Five episodes about Hong Kong experiences are also currently airing on The Weather Network.

In 2023, Hong Kong welcomed 34 million visitors, and of that amount, 209,000 visitors were from Canada, Lim said. PAX.

To put things into perspective, Hong Kong’s arrival numbers surpassed 60 million in pre-pandemic times.

“Hong Kong is back,” Lim said. “We have come a long way. It is still a gradual recovery, there are challenges. But with challenges come opportunities.”

Limited air lift is what’s holding back growth, Lim acknowledged. However, signs of increased capacity and connectivity are on the horizon.

Air CanadaFor example, it recently increased capacity in its Asia-Pacific region network.

The upgrades include up to 11 weekly flights between Vancouver and Hong Kong, and doubling capacity between Canada and Japan (which is about a five-hour flight away from Hong Kong).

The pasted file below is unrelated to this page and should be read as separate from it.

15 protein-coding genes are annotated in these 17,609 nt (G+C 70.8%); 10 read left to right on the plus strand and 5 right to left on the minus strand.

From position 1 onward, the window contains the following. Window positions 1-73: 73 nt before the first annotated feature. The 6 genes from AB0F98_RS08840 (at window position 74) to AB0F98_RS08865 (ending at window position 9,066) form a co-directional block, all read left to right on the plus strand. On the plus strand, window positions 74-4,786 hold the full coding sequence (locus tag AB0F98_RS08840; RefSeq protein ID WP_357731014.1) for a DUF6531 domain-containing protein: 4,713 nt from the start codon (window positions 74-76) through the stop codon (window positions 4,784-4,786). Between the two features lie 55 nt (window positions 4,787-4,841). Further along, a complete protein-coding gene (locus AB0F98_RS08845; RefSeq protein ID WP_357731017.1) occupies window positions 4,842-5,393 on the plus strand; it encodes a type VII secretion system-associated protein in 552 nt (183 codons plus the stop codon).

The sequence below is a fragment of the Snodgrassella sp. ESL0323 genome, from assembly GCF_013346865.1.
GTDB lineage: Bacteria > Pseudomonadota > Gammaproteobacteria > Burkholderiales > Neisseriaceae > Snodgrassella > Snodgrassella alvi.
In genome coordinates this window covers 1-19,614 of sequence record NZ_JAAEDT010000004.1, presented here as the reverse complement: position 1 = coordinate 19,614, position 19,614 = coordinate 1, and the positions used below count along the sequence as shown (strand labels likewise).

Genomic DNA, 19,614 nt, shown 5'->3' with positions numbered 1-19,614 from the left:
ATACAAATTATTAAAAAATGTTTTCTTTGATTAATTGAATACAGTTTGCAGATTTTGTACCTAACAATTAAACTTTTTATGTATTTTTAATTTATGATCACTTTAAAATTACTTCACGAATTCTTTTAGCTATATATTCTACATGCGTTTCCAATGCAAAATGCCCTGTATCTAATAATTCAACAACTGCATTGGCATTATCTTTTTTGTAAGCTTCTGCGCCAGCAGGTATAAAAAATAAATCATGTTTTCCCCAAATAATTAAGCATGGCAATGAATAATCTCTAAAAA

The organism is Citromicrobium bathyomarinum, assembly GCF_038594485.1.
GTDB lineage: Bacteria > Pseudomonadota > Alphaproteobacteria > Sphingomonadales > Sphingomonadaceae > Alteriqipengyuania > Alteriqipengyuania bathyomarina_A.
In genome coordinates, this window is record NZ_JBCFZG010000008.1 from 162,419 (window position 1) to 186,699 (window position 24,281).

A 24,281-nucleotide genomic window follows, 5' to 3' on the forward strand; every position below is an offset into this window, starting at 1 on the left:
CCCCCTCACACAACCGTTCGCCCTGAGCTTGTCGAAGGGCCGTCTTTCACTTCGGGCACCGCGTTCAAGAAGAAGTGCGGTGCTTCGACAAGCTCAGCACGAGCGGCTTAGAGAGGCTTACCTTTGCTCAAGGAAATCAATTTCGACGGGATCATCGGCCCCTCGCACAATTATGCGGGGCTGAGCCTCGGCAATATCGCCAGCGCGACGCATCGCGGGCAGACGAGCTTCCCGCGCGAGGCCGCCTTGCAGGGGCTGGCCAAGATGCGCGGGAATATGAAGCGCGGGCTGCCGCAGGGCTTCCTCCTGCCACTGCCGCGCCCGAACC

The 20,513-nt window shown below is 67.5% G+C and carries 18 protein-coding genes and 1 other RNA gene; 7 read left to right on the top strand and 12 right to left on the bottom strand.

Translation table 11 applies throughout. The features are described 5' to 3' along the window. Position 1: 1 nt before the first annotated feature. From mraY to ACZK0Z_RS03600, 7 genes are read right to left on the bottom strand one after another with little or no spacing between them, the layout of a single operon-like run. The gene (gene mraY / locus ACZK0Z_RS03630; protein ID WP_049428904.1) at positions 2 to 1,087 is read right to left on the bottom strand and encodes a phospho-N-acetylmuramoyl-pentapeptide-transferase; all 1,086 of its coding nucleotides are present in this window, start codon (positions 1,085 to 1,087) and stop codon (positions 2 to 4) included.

From left: Ivy Young, Rocky Lo, Air Canada.  (Pax Global Media)

Cathay Pacificwhich has kept Canadians connected to Asia for more than 40 years, offers non-stop flights from Vancouver and Toronto to Hong Kong.

The link between Canada and Hong Kong can also be found at EVA Air AND China Airlines.

Lim said HKTB is looking to expand its partnerships with operators so that Hong Kong can be included in more networks.

HKTB recently hosted a FAM for tour operators, and from this came a renewed enthusiasm to package Hong Kong in new and inspiring ways.

“We’re looking at new experiences, from culinary to traditional shopping to outdoors and culture,” said Lim. “Hong Kong has a wealth of experiences, we have something for everyone.”

HKTB’s “Night Vibes in Hong Kong” campaign is now breathing new life into the city’s nightlife scene.

Visitors going to Hong Kong soon and interested in getting one Handles Hong Kong nights from HKTB (to the value of HKD100) can visit an HKTB Visitor Center in the city, Lim said.

Multi-destination tourism